Uh-oh – hazardous waste

Edna chose this spring as the time to tackle her late husband’s shop and tool shed. She figured that the month of May would be opportune for this outdoor work. Her son-in-law noticed some wasps hanging around the outbuildings, so he sprayed the area with wasp and hornet insecticide a day ahead of when the family would work on the buildings. At first it went reasonably well…the various family members took what items they could use themselves. Then they set aside a bunch of tools and chemicals that Arthur had used in his shop that they thought could be sold or donated. Some things were taken, but there were items that were left behind to dispose of, and this is when Edna and her family discovered that there were laws in place that prohibited the disposal of some of the items because they were considered hazardous waste. There were cans of old paint, batteries, gasoline cans, and pesticides. There was even a stash of fluorescent light bulbs that Arthur had replaced but not disposed of. Fortunately, Edna’s neighbor showed her a website on Maine.gov that provided the information she needed in order to get rid of the hazardous waste items.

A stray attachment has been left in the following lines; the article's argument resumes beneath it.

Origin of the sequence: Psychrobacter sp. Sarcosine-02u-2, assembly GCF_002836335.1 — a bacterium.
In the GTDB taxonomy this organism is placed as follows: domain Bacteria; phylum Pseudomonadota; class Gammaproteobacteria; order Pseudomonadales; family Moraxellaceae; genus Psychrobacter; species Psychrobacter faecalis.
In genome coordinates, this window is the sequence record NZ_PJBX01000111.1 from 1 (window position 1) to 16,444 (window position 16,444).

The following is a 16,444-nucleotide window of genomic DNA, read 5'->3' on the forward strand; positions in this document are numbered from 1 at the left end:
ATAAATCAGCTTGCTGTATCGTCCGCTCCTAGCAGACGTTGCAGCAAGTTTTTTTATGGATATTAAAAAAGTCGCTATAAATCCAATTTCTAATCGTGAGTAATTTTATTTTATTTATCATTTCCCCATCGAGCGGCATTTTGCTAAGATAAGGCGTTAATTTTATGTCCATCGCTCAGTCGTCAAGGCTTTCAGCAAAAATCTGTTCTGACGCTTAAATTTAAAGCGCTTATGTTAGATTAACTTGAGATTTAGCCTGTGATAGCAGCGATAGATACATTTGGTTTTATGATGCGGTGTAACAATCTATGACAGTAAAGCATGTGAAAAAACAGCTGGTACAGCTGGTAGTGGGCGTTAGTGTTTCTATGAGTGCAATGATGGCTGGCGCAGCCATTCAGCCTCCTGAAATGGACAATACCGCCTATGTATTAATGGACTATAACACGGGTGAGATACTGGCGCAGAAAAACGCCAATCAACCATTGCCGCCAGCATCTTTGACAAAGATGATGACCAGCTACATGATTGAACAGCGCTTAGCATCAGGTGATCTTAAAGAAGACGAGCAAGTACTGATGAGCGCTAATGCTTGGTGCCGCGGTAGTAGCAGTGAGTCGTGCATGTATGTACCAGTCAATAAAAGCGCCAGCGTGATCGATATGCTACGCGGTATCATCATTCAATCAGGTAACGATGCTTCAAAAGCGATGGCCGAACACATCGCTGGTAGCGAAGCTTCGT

When you are planning to clear out a garage or shop, check with your town or city government and see what ordinances apply and what resources for disposal are available to you. Find out if there are “amnesty days” when you can bring in collections of electronic wastes such as television sets and obsolete computers and their peripheral equipment, or even collections for the hazardous wastes.

Harriet Vaughan

About Harriet Vaughan

I am a Senior Move Manager, working with Senior Citizens and their families when it is time to downsize or just make the home safer and more comfortable for aging in place. I help these people make decisions about what to keep, throw out, donate, or sell. I also offer workshops on "Getting Things Done When You Are Over 60". I write about how to overcome memory lapses and how to use your physical energy well. I have a degree in Home Economics from the University of Maine. I live in Coopers Mills, about 14 miles east of Augusta. I have been married for almost 50 years to my husband, Chuck Vaughan. Our business is called Legacy Years Transition Services.